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Our consulting services can provide strategies to assist your business with
compliance of state and federal regulations.

Our expertise is here to help you!Required Workplace Postings: Oregon employers are required by a number of state and federal agencies to display a variety of workplace notices and posters.  Typically, these notices must be posted in a conspicuous place, where employees may regularly view them.  Employers with more than one work location are generally required to display these posters at each worksite. Certain posters must also be readily available for job applicants to view.  Employers failing to post required postings may be subject to citation and penalty.

  • I-9 Compliance:  Do you have the appropriate documentation available proving your employees right to work in the United States?  Do you know that you can be assessed a $110 to $1100 fine for each form that you can’t produce immediately upon request?  This rule applies to every registered business in the United States.  
  • Employee Records: Are you aware you could receive the following call?  “This is the Wage and Hour Division and you have been selected at random for inspection to ensure you are in compliance with our record keeping requirements. You must have all employee files available for our inspectors within 72 hours.”  Again this rule applies to every registered business.  Are you ready for this audit or the penalties & fines that can reach up to $10,000 for violations?  
  • New Hire Reporting Requirements:  Employers must report information on any employee hired if the employee is required to complete a federal W-4 form.  New hire reports must be submitted within 20 days of hiring permanent or temporary employees, rehiring, or recalling, employees.  Failure to do so will result in a penalty of $25 per employee per month.  Also, a penalty of $500 may be assessed for failure to report new hires information if it is the result of an intentional conspiracy to not report the new hire.   
  • 1099 Penalties: The amount of the penalty is based on when you file the correct information return.
    The penalty is:
    • $30 per information return if you correctly file within 30 days (by March 30 if the due date is February 28); maximum penalty $250,000 per year ($75,000 for small businesses, defined below)
    • $60 per information return if you correctly file more than 30 days after the due date but by August 1; maximum penalty $500,000  per year ($200,000 for small businesses 
    • $100 per information return if you do not file required information returns; maximum penalty $1,500,000 per year ($500,000 for  small businesses)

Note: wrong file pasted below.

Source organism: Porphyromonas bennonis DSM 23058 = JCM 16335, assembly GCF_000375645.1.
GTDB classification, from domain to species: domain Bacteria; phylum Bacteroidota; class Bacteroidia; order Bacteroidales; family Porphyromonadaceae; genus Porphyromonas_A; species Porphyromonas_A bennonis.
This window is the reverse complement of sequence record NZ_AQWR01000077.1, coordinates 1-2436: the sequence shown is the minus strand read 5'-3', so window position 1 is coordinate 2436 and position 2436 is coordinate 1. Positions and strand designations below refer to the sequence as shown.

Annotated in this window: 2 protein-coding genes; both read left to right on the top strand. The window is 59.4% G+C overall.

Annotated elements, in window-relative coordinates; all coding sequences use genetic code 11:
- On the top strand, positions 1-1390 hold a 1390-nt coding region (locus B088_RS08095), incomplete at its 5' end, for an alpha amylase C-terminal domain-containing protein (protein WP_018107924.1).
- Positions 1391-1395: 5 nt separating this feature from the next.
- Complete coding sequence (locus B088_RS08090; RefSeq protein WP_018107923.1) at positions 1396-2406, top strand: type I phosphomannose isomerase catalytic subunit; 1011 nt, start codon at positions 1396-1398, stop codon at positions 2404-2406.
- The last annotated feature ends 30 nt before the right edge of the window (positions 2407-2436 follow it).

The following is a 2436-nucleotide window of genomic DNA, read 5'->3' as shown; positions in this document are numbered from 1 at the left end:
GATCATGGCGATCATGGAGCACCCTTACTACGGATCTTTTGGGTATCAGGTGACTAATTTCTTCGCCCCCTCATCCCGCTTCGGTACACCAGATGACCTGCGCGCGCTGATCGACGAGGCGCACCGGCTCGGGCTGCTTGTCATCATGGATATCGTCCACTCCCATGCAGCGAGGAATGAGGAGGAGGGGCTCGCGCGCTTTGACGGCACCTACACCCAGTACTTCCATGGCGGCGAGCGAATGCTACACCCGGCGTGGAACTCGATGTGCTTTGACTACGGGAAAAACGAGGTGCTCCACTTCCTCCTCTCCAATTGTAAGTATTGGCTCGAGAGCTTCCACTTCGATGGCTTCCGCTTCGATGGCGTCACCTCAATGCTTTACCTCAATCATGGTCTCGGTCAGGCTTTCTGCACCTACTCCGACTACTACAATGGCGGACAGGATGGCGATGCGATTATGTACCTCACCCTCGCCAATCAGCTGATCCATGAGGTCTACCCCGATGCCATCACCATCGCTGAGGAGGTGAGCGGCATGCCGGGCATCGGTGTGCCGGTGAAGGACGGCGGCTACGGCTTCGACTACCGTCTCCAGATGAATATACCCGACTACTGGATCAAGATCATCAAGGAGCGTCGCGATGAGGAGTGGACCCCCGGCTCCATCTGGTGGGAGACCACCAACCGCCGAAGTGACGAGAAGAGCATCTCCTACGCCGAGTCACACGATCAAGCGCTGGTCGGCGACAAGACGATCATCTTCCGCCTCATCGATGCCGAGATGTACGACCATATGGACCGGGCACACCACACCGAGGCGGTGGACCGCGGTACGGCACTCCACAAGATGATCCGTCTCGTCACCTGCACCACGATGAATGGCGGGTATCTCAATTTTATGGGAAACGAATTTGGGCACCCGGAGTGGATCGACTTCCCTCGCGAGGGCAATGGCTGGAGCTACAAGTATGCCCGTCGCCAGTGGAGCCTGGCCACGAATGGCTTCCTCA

•  Americans with Disabilities Act (ADA): The verdict in the first ADA case to be litigated by the Equal Employment Opportunity Commission (EEOC) awarded $572,000 to a plaintiff who was fired after he was diagnosed with terminal brain cancer.
  • Age Discrimination in Employment Act (ADEA): A former claims adjuster, age 57, was awarded $4.2 million by a jury that found that age was a determining factor in his termination. After a jury trial, an employee was awarded more than $800,000 in damages from the employer, who was found to be in “willful” violation of the ADEA.
  • Health Insurance Portability & Accountability Act (HIPAA): HIPAA was enacted to make health insurance more portable and also restrictions regarding pre-existing conditions, special enrollment rights, protections against discrimination, and keeping health information private. Penalties for non-compliance are $100 per day for each employee up to $500,000 for willful violations.
  • Title VII (provision of the Civil Rights Act)  Title VII prohibits discrimination in virtually every employment circumstance on the basis of race, color, religion, gender, pregnancy, or national origin. An African-American employee, who was fired after testing positive on a drug test, was awarded $380,000 by a jury after he requested a confirmatory test for a positive drug screen result after a minor traffic accident. The company refused and fired him.
  • Wrongful Termination: The average damages rewarded in age-related wrongful termination cases is $500,000.
    A “wrongful termination” is one in which an employer has discharged or laid off an employee in violation of a legal right of the employee. Almost every state has adopted the legal concept of “employment at will” which means that it is presumed that the employer has the right to terminate someone with or without a reason and likewise the employee has the right to quit at any time with or without a reason. There are a number of exceptions to the employee at will doctrine (the exceptions vary depending upon where the person worked) and those exceptions generally fall into the broad categories listed below:

 Addiitonal penalties to be aware of:


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